This paper proposes deep canonically correlated autoencoders (DCCAE). The objective of DCCAE contains both a term for canonical correlation and a term for reconstruction errors of the autoencoders. The canonical correlation term in the objective encourages learning information shared across modalities, while the reconstruction term encourages learning unimodal information. The merits of combining the objectives of canonical correlation and reconstruction errors are two-fold. First, there can be a trade-off parameter that weighs learning shared information vs. learning unimodal information. As shown in the paper, for some problems, minimizing reconstruction error is important, such as in the adjective-noun word embedding task, while in other problems it is not important, such as in the noisy MNIST and speech recognition experiments. Second, the reconstruction error objective acts as a regularization term, which can increase model performance since Canonical Correlation Analysis (CCA) can be prone to overfitting.
The authors claim that the uncorrelated feature constraint is necessary, and the results from two models prove this. The authors’ DCCAE model and correlated autoencoders (CorrAE) model have the same objective function, except the CorrAE model relaxes DCCAE’s constraints to have uncorrelated features. In an experiment of classifying noisy MNIST digits, DCCAE significantly outperformed CorrAE, having clustering accuracy, normalized mutual information of cluster, and classification error rates of 97.5, 93.4, and 2.2 to CorrAE’s 65.5, 67.2, and 12.9, respectively. In addition, a t-SNE visualization showed that DCCAE gave a cleaner separation of different digit clusters than CorrAE. In the speech recognition experiment, DCCAE had a lower error rate than CorrAE (mean of 24.5 vs. 30.6 phone error rates, respectively). Finally, in the multilingual word embedding experiment, DCCAE’s embedding had higher Spearman’s correlation than CorrAE’s.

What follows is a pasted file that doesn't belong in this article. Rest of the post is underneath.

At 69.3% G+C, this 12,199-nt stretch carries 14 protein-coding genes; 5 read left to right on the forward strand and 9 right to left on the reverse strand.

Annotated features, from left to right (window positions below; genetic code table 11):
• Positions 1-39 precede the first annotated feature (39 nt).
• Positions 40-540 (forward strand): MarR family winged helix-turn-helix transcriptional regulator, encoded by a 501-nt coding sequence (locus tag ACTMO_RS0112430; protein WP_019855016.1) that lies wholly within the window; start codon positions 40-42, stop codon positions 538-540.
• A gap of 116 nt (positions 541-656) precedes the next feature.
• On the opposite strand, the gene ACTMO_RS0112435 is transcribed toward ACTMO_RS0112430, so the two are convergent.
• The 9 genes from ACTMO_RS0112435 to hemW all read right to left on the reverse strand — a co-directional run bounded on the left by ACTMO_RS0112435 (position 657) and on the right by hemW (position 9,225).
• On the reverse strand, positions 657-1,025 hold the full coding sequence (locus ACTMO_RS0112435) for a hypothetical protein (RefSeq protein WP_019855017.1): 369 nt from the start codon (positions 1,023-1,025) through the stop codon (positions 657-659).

Uncorrelatedness between different feature dimensions is important so that the features can contribute complementary information. From a statistics perspective, this is because when variables are independent of each other, the information they provide is additive. Also, having disentangled features makes them easier to interpret.